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EA is cutting Russian teams from its FIFA and NHL games over the Ukraine invasion

Gaming consoles where visitors can try out the "Fifa 19" video game are seen at the booth of EA Sports during the Gamescom convention in 2019 in Cologne, Germany.
Christophe Gateau
/
DPA/AFP via Getty Images
Gaming consoles where visitors can try out the "Fifa 19" video game are seen at the booth of EA Sports during the Gamescom convention in 2019 in Cologne, Germany.

The video game giant Electronic Arts announced Wednesday that it's removing Russian teams from some of its sports games amid the country's ongoing invasion of Ukraine.

"We stand with the people of Ukraine and join the voices around the world calling for peace," one of the statements reads.

EA is removing the Russian national team and all Russian clubs from FIFA 22, FIFA mobile and FIFA online.

The statement from EA SPORTS FIFA noted that it was also "actively evaluating changes to other areas of our games," but didn't clarify what it meant.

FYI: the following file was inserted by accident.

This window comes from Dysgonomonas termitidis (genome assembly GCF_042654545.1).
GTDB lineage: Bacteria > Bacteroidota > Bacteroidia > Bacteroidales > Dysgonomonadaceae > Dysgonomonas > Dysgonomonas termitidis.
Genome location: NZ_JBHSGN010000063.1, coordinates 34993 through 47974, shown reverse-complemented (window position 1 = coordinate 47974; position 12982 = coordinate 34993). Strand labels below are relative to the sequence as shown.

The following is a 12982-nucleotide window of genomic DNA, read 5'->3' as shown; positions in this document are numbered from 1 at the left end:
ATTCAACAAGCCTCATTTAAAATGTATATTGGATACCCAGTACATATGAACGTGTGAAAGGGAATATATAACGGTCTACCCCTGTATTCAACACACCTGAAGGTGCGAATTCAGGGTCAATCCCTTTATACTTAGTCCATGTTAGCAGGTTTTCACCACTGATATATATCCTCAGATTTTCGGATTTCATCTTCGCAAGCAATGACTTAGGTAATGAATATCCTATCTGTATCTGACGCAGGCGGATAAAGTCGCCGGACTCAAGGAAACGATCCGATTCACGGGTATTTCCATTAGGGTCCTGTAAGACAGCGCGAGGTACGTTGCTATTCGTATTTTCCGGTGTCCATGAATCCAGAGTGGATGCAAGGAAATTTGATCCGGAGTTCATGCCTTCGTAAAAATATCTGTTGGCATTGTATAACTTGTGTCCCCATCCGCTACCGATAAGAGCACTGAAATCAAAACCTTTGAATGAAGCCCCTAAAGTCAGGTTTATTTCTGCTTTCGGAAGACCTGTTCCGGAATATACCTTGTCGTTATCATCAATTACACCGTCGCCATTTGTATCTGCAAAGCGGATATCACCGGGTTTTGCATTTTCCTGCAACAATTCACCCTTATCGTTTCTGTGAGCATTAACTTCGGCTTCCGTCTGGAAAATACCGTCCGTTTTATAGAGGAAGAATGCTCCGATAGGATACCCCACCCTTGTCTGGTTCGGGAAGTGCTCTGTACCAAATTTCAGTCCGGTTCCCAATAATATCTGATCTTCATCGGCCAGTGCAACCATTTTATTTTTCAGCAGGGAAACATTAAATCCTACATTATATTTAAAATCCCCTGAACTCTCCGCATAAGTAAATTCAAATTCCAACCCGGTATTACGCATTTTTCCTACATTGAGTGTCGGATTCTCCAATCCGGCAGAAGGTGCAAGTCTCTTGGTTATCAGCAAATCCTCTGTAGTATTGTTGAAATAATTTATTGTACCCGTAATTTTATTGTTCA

EA will also cut the Russian and Belarusian national and club teams from NHL 22 in the coming weeks.

Also on Wednesday, Mykhailo Fedorov, Ukraine's vice prime minister and minister of digital transformation, urged companies in the gaming industry, including tech giants Sony and Microsoft, to temporarily block all Russian and Belarusian accounts.

He also implored gaming companies to stop Russian and Belarusian teams from participating in esports competitions and cancel any international events in either country.

"We are sure that such actions will motivate the citizens of Russia to proactively stop this disgraceful military aggression," Fedorov said.

Russian professional athletics is facing consequences beyond the digital world, too.

FIFA has banned the Russian national team from upcoming competitions, and billionaire Russian oligarch Roman Abramovich said he was putting Chelsea up for sale.

The NHL also announced it was suspending relationships with its Russian business partners and pausing its Russian-language social and digital media sites.

Copyright 2022 NPR. To see more, visit https://www.npr.org.

Joe Hernandez
[Copyright 2024 NPR]